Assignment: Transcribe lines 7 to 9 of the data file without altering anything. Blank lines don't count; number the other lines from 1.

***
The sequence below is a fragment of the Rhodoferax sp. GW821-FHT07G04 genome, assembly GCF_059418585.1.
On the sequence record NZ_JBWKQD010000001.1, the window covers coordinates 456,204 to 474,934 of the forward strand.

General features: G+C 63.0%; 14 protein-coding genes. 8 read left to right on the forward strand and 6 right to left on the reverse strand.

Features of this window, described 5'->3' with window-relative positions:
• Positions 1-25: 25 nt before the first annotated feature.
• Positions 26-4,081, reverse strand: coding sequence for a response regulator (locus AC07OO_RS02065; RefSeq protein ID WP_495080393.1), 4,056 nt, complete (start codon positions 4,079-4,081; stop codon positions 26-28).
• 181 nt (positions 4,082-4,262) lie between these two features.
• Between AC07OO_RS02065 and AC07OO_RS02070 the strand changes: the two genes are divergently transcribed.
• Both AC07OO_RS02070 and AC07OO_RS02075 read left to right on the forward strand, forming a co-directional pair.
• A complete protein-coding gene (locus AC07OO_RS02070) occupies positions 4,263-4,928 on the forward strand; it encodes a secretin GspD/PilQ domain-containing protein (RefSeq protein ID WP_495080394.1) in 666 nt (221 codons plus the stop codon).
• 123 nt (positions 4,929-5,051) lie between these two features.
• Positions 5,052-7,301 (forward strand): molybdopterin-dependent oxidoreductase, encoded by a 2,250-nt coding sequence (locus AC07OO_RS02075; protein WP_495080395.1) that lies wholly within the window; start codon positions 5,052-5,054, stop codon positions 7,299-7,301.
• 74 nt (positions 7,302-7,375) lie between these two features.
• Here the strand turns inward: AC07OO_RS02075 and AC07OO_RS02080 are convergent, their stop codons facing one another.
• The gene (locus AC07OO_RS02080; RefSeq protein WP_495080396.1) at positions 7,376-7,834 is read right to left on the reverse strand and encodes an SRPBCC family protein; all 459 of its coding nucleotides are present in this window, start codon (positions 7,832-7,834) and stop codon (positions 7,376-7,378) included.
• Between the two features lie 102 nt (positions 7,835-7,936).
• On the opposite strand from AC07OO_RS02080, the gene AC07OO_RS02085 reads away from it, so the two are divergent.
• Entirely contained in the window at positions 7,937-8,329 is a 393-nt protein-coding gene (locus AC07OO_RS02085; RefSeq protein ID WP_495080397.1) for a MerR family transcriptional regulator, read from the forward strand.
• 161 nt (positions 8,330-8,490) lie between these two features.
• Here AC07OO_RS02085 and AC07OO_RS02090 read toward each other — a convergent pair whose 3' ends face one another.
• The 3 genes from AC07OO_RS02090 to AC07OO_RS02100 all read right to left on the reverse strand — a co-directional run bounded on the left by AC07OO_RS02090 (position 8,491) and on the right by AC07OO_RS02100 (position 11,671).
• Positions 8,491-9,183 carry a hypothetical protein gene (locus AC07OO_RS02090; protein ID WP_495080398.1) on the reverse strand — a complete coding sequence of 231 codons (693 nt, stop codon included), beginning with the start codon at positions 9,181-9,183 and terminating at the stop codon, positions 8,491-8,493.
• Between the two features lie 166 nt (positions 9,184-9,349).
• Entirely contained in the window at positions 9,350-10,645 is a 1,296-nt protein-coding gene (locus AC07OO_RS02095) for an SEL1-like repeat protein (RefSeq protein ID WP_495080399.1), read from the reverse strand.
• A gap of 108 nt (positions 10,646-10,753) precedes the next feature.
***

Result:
• 181 nt (positions 4,082-4,262) lie between these two features.
• Between AC07OO_RS02065 and AC07OO_RS02070 the strand changes: the two genes are divergently transcribed.
• Both AC07OO_RS02070 and AC07OO_RS02075 read left to right on the forward strand, forming a co-directional pair.